Exam Experience | VCAP-DCV Design 2022

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VCAP-DCV, VCAP-DCV 2022 Design Badge
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In February of 2022, I attempted and passed the exam for the VCAP-DCV Design 2022. This was my second attempt at a VCAP Design exam, with the first one being the VCAP-DCV 6.5 Design. In this blog post, I will talk about my preparation for the exam, what I focused on, what my experience was like, and some exam tips.

VCAP-DCV Cloud Management and Automation Design 2022
Certification Path | Source: https://www.vmware.com/learning/certification/vcap-dcv-design.html

The VMware Certified Advanced Professional - Data Center Virtualization - Design 2022 (quite a mouthful, isn't it?), more often known as the VCAP-DCV 2022 Design certification, as per VMware, validates that you have advanced knowledge of end-user computing environments and components, and are able to recommend and design VMware solutions to meet specific goals and requirements.

Lets break this down further.

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VCF 101 - Understanding Compatibility Sets

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During upgrades of VCF components from the SDDC Manager, we often run into situations where a component upgrade bundle does not show up for a particular VCF version upgrade. This can also present itself as skipping a component through the upgrade process. In this article, I will explain what compatibility sets are, how they work, and how they affect the VCF component upgrade process.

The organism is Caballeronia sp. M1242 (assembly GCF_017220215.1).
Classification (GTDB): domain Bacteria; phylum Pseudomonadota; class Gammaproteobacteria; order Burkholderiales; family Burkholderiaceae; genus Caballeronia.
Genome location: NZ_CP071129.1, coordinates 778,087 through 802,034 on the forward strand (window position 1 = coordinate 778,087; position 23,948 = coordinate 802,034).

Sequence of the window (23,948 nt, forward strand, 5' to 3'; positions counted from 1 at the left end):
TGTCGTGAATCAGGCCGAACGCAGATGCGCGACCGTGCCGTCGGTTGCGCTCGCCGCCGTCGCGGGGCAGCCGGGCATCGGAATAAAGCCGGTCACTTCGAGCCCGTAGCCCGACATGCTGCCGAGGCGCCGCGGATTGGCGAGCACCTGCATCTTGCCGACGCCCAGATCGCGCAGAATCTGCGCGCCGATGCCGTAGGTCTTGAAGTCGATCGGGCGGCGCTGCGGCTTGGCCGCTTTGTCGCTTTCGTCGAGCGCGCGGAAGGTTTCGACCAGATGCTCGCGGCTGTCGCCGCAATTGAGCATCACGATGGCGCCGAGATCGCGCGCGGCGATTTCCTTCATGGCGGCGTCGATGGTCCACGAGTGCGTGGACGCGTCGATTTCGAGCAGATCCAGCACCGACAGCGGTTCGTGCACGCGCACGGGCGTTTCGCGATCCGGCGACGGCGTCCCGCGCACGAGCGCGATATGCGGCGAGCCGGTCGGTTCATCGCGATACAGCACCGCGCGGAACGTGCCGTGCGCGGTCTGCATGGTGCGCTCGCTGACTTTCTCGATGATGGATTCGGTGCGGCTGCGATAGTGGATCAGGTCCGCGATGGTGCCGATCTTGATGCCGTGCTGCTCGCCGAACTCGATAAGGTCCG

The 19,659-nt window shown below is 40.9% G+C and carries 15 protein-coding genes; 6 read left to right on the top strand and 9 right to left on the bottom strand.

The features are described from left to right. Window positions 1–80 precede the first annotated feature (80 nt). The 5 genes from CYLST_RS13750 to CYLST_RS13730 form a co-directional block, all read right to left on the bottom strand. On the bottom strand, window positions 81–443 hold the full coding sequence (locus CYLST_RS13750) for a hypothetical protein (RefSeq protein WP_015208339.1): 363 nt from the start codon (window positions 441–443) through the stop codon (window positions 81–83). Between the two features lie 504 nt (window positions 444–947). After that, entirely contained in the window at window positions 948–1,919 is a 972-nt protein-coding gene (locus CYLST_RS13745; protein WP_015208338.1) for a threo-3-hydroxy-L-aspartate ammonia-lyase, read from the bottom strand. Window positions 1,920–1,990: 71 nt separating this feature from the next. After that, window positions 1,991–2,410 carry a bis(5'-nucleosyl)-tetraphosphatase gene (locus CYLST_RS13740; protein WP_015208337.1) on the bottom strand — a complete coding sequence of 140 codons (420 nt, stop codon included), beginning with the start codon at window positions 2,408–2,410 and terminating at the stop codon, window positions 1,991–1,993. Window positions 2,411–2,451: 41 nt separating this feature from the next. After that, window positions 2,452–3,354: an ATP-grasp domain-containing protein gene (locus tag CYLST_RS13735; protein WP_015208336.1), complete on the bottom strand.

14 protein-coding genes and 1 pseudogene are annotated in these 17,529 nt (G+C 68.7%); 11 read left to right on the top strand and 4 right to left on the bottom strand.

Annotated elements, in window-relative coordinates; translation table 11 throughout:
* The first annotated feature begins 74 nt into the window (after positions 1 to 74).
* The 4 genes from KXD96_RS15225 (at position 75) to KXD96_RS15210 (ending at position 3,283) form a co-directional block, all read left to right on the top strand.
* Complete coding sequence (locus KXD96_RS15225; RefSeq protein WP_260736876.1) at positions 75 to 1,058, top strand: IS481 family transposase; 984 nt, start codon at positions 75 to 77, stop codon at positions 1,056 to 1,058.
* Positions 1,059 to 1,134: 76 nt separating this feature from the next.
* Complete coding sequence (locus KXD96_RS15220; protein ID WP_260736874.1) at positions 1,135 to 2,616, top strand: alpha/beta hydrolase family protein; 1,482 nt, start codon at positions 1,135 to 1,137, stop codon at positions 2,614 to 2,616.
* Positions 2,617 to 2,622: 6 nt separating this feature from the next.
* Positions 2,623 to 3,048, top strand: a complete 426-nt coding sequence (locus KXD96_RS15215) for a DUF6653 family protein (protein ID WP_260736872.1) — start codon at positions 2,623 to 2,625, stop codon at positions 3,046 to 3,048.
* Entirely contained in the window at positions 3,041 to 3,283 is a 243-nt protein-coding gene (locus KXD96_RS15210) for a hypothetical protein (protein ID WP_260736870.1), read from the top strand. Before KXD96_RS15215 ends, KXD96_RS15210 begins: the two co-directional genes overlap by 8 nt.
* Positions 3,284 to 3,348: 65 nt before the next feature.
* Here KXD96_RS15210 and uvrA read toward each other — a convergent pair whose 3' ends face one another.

What are Compatibility Sets?

Compatibility sets are set of version entries for the 3 primary core VCF products - namely vCenter, ESXi and NSX(T/V), which are marked as compatible with one another. Lets break it down further.


Example of contents of the compatibility_set table in LCM DB

Each entry in the compatibility sets contains one version each for the vCenter, ESXi and NSX component.

For example, from the screenshot above, the final entry indicates that vCenter version 7.0.3.00300, ESXi version 7.0.3, and NSX-T version 3.1.3.7.4 are basically marked as compatible to work with each other in a VCF environment.

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VCF 101 - Understanding VersionAlias.yml

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The VerionAlias.yml file on a SDDC Manager is referenced quite a bit across several VMware KBs, mostly in the context of "change this value here" or "add this value there" while troubleshooting VCF upgrades. There really aren't any articles online describing what this file really means or how it works. In this post, I will describe the various elements that are in a VersionAlias.yml file, and how to interpret the information available here.


Sample Content of VersionAlias.yml

Lets start with the different versions of each VCF component that we are dealing with:

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Installing HyTrust KeyControl KMS on a VM

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HyTrust (now Entrust) KeyControl is a Key Management Server (KMS) that essentially manages encryption keys for virtual machines, including their rotation, sharing, access etc.
The reason I chose this KMS for use with vCenter is essentially due to the availability of a 60 day trial, which then let me try all the encryption options available within vCenter 6.7

To start off, I downloaded the ISO and uploaded it to a datastore that my ESXi hosts can access. I created a new VM, in this case I called it HyTrust_KeyControl_Test, with the following configuration:

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